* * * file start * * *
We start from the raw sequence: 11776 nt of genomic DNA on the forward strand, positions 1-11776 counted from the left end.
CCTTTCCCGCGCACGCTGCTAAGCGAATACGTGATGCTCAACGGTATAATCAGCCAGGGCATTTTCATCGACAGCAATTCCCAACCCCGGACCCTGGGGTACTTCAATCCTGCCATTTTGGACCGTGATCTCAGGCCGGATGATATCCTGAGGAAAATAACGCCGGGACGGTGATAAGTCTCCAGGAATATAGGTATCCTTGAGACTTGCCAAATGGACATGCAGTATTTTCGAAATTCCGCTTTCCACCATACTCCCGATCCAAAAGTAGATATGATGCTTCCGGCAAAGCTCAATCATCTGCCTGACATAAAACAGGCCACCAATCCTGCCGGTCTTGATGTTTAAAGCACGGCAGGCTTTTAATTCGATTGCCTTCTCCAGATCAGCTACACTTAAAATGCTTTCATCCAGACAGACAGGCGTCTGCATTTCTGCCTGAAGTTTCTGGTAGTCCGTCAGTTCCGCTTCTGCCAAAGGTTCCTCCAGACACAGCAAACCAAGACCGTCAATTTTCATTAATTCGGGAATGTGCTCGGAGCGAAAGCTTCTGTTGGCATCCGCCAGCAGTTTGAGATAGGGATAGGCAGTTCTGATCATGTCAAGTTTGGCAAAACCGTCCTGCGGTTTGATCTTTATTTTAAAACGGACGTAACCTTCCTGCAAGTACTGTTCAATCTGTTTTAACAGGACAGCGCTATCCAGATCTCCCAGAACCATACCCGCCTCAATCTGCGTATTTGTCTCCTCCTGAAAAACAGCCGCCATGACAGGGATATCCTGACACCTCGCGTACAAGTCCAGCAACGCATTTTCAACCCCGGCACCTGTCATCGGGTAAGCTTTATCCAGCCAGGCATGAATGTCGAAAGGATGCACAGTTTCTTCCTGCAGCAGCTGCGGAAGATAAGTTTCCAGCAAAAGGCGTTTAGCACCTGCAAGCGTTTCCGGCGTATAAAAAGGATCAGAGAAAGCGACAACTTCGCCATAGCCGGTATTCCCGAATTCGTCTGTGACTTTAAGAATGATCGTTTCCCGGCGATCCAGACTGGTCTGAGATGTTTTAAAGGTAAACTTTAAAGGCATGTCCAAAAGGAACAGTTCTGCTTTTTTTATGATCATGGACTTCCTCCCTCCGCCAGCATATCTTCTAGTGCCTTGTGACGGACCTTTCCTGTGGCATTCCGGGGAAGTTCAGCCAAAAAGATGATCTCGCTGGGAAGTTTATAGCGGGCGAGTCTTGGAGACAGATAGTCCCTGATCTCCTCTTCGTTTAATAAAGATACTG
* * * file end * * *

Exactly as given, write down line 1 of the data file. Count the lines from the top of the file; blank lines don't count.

We start from the raw sequence: 11776 nt of genomic DNA on the forward strand, positions 1-11776 counted from the left end.